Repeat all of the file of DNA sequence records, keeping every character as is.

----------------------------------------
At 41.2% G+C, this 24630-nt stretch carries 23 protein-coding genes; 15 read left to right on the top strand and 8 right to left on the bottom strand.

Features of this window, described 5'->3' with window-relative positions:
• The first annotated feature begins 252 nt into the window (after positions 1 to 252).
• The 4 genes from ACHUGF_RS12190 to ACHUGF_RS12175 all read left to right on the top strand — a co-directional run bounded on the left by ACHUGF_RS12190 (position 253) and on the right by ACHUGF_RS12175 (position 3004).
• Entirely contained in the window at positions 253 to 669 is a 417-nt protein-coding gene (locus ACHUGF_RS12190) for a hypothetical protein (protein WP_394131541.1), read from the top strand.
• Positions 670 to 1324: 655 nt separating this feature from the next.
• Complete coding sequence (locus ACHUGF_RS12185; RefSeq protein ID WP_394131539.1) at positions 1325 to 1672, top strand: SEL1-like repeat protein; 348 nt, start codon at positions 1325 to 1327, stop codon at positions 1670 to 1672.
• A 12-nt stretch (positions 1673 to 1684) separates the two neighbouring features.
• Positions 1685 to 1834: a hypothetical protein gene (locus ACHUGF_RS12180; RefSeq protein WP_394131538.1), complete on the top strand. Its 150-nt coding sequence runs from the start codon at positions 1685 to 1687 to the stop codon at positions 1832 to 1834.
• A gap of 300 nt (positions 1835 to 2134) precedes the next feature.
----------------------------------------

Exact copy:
At 41.2% G+C, this 24630-nt stretch carries 23 protein-coding genes; 15 read left to right on the top strand and 8 right to left on the bottom strand.

Features of this window, described 5'->3' with window-relative positions:
• The first annotated feature begins 252 nt into the window (after positions 1 to 252).
• The 4 genes from ACHUGF_RS12190 to ACHUGF_RS12175 all read left to right on the top strand — a co-directional run bounded on the left by ACHUGF_RS12190 (position 253) and on the right by ACHUGF_RS12175 (position 3004).
• Entirely contained in the window at positions 253 to 669 is a 417-nt protein-coding gene (locus ACHUGF_RS12190) for a hypothetical protein (protein WP_394131541.1), read from the top strand.
• Positions 670 to 1324: 655 nt separating this feature from the next.
• Complete coding sequence (locus ACHUGF_RS12185; RefSeq protein ID WP_394131539.1) at positions 1325 to 1672, top strand: SEL1-like repeat protein; 348 nt, start codon at positions 1325 to 1327, stop codon at positions 1670 to 1672.
• A 12-nt stretch (positions 1673 to 1684) separates the two neighbouring features.
• Positions 1685 to 1834: a hypothetical protein gene (locus ACHUGF_RS12180; RefSeq protein WP_394131538.1), complete on the top strand. Its 150-nt coding sequence runs from the start codon at positions 1685 to 1687 to the stop codon at positions 1832 to 1834.
• A gap of 300 nt (positions 1835 to 2134) precedes the next feature.